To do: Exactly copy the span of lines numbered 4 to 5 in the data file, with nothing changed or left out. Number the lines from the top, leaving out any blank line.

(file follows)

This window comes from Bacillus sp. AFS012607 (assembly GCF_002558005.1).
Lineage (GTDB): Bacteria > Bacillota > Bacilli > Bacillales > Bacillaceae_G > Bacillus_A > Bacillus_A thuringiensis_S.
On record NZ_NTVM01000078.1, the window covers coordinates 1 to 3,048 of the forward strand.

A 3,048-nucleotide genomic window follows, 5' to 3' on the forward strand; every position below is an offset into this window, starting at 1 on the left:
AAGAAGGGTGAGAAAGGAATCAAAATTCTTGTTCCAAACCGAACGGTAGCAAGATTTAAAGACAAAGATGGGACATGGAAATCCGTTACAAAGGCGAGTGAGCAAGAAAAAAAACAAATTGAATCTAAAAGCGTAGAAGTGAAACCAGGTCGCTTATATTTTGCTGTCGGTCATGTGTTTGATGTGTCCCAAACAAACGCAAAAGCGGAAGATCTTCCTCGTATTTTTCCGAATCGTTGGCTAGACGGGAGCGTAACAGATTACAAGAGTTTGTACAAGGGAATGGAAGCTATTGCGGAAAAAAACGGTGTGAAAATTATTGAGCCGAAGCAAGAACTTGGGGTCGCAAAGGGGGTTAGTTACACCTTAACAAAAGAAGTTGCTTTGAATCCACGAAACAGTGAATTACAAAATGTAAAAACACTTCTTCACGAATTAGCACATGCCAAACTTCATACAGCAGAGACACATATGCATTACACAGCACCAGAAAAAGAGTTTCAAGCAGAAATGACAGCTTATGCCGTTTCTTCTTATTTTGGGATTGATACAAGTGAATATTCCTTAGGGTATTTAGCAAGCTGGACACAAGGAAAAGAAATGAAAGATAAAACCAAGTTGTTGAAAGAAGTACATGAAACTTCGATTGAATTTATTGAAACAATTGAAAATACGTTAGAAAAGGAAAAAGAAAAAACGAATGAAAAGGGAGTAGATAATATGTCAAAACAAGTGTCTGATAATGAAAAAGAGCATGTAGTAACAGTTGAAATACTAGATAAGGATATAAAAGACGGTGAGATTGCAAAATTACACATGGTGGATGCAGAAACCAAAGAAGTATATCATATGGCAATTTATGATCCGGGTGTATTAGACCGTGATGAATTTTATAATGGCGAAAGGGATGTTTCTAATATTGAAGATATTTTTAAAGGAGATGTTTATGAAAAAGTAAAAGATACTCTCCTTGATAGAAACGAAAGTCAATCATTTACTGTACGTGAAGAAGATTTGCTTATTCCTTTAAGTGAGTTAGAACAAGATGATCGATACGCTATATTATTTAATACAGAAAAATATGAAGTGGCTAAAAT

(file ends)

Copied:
A 3,048-nucleotide genomic window follows, 5' to 3' on the forward strand; every position below is an offset into this window, starting at 1 on the left:
AAGAAGGGTGAGAAAGGAATCAAAATTCTTGTTCCAAACCGAACGGTAGCAAGATTTAAAGACAAAGATGGGACATGGAAATCCGTTACAAAGGCGAGTGAGCAAGAAAAAAAACAAATTGAATCTAAAAGCGTAGAAGTGAAACCAGGTCGCTTATATTTTGCTGTCGGTCATGTGTTTGATGTGTCCCAAACAAACGCAAAAGCGGAAGATCTTCCTCGTATTTTTCCGAATCGTTGGCTAGACGGGAGCGTAACAGATTACAAGAGTTTGTACAAGGGAATGGAAGCTATTGCGGAAAAAAACGGTGTGAAAATTATTGAGCCGAAGCAAGAACTTGGGGTCGCAAAGGGGGTTAGTTACACCTTAACAAAAGAAGTTGCTTTGAATCCACGAAACAGTGAATTACAAAATGTAAAAACACTTCTTCACGAATTAGCACATGCCAAACTTCATACAGCAGAGACACATATGCATTACACAGCACCAGAAAAAGAGTTTCAAGCAGAAATGACAGCTTATGCCGTTTCTTCTTATTTTGGGATTGATACAAGTGAATATTCCTTAGGGTATTTAGCAAGCTGGACACAAGGAAAAGAAATGAAAGATAAAACCAAGTTGTTGAAAGAAGTACATGAAACTTCGATTGAATTTATTGAAACAATTGAAAATACGTTAGAAAAGGAAAAAGAAAAAACGAATGAAAAGGGAGTAGATAATATGTCAAAACAAGTGTCTGATAATGAAAAAGAGCATGTAGTAACAGTTGAAATACTAGATAAGGATATAAAAGACGGTGAGATTGCAAAATTACACATGGTGGATGCAGAAACCAAAGAAGTATATCATATGGCAATTTATGATCCGGGTGTATTAGACCGTGATGAATTTTATAATGGCGAAAGGGATGTTTCTAATATTGAAGATATTTTTAAAGGAGATGTTTATGAAAAAGTAAAAGATACTCTCCTTGATAGAAACGAAAGTCAATCATTTACTGTACGTGAAGAAGATTTGCTTATTCCTTTAAGTGAGTTAGAACAAGATGATCGATACGCTATATTATTTAATACAGAAAAATATGAAGTGGCTAAAAT